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Bound for Glory

[whitespace] Singer/guitarist Deborah Coleman finds her voice as a blueswoman

By Nicky Baxter

Deborah Coleman's show-stopping performance at this summer's Fountain Blues Festival proved beyond a doubt that the singer/guitarist is bound for glory. On a bill that included the great R. L. Burnside, unheralded blues/jazz genius Ray Bailey and local hero Tommy Castro, Coleman stood out like a beacon. Her stage presence was captivating, her musicianship flawless. Backed by Bailey's band, she submitted rip-roaring versions of songs from her first two albums. The clincher was a spectacular rendition of Jimi Hendrix's "Voodoo Chile," a rock-blues standard she treated as if it were written by and/or for her. The crowd went bonkers, giving her a standing ovation.

With the much-anticipated release of Where Blue Begins, Coleman's second recording for Blind Pig Records, the blueswoman confirms her status as one of the genre's most compelling performers. Coleman's first two albums previewed the future. Her 1994 debut, Taking a Stand, revealed a blossoming talent. Recorded three years later, I Can't Lose witnessed her gifts as a guitarist coming into full bloom; the album encompassed everything from Windy City shuffles and smoldering R&B-tilted ballads to razor-sharp soul.

Where Blue Begins finds the musician getting back to blues basics. The material ranges from the rollicking, groove-ridden Chicago blues of "They Raided the Joint;" to the smoldering slow dazzle of "Do You Want My Love." Throughout, her guitar is upfront and brazen, reflecting her growing confidence as a budding guitar hero.

"Love Moves Me" the kick-off track, is the funkiest cut on the album. A soulful rhythmic pulse emphasizes the tune's eminently danceable beat, peppered by Coleman's tough and concise guitar. Her vocal delivery is by turns coquettish and seductive; it's difficult to imagine the object of her desire resisting this tempting promise of a night of passion. "Travelin' South" is highlighted by a similarly uptempo pace. Here the singer/guitarist is the blues archetype, a rolling stone who finds it impossible to settle down.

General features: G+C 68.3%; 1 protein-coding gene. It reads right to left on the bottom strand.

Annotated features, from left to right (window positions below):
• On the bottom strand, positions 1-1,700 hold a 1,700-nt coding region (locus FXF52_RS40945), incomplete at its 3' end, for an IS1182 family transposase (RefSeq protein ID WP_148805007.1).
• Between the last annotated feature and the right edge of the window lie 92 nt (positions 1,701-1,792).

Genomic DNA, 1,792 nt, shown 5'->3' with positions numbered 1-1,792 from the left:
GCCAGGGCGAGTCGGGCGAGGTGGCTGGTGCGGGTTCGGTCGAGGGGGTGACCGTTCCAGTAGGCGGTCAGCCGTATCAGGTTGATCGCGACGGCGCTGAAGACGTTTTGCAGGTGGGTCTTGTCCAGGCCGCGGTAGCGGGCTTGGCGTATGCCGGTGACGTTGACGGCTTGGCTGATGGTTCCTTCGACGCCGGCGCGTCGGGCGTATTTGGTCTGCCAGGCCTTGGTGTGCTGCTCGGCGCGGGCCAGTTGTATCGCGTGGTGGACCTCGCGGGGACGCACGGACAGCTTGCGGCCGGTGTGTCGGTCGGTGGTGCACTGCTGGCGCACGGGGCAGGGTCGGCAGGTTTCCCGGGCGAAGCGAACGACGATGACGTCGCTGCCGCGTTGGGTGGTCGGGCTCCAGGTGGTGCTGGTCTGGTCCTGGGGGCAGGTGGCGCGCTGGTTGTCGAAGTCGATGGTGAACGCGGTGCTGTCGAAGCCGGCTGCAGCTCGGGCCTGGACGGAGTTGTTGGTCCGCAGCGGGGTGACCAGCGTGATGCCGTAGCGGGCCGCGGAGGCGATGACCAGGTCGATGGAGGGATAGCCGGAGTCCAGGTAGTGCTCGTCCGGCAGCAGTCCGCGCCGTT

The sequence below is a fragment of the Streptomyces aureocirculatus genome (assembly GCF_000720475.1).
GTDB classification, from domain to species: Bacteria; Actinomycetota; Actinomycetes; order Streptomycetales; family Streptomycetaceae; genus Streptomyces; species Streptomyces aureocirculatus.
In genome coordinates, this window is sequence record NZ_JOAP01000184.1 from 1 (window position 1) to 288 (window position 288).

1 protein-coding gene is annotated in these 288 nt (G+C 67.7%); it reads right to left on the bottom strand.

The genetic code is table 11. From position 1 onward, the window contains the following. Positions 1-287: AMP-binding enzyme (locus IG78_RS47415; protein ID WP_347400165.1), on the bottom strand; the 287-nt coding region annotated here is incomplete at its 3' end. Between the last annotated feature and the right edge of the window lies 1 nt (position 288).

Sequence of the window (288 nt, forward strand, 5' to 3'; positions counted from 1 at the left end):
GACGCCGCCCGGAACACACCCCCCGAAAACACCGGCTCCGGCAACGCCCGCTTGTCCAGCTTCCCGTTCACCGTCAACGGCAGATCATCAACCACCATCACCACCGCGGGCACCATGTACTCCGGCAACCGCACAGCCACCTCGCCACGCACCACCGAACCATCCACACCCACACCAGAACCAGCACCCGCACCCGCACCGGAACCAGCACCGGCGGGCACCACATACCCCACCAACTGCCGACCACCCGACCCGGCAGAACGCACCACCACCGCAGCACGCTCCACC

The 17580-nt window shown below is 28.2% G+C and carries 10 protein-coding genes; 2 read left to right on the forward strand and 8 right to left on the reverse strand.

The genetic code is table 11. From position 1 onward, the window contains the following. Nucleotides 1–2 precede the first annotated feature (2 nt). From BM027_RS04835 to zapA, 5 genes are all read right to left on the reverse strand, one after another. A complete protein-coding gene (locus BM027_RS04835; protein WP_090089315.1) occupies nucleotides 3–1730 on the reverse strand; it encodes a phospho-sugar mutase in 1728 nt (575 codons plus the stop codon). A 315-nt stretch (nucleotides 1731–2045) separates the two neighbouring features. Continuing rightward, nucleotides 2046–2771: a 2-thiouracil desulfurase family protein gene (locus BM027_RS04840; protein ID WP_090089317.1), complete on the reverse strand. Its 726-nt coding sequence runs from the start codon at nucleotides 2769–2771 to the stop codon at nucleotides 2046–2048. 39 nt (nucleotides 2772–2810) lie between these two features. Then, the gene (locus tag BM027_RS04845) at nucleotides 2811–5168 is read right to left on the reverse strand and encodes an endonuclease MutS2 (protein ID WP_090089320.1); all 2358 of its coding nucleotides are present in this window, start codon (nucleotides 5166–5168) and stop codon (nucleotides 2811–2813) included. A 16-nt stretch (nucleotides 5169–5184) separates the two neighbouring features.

Aided and abetted by a rocksteady, locomotive-like pulse, Coleman's guitar alternately embellishes the beat and lashes out with jazz-infused lines whose intensity builds gradually, inevitably, concluding in a flurry of lightning fast blues-doused notes. Add the spirited radio-ready "They Raided the Joint" to the mix and it is crystal clear that Deborah Coleman can rip and roar with the best of them. Still, it is on the album's more deliberately paced numbers that the blueswoman shows how much she has grown, particularly as a singer.

On her previous discs, Coleman's gifts as a lead guitarist made up for her rather so-so vocal efforts. Blue's tracks, however show just how far she has come as a vocalist. On "Hain't It Funny," a lover's lament, Coleman's vocal is polished; one moment moaning pitiably, the next hissing accusingly; her ability to wrench every ounce of emotion from a phrase is manifest. "The Dream," another slow-burner, is equally effective. On this one, Coleman's husky alto compels the listener to feel her yearning, sliding down to caress blues-bent notes, arching gracefully upward without any noticeable strain. No longer a liability, Coleman's newly improved vocal style now enhances her acknowledged gifts as a guitarist, making her a double-threat. Where Blue Begins a genuinely fulfilling effort, an accomplishment that will no doubt hasten Coleman's ascendancy to the top of today's blues crop.

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Web extra to the November 5-11, 1998 issue of the Sonoma County Independent.

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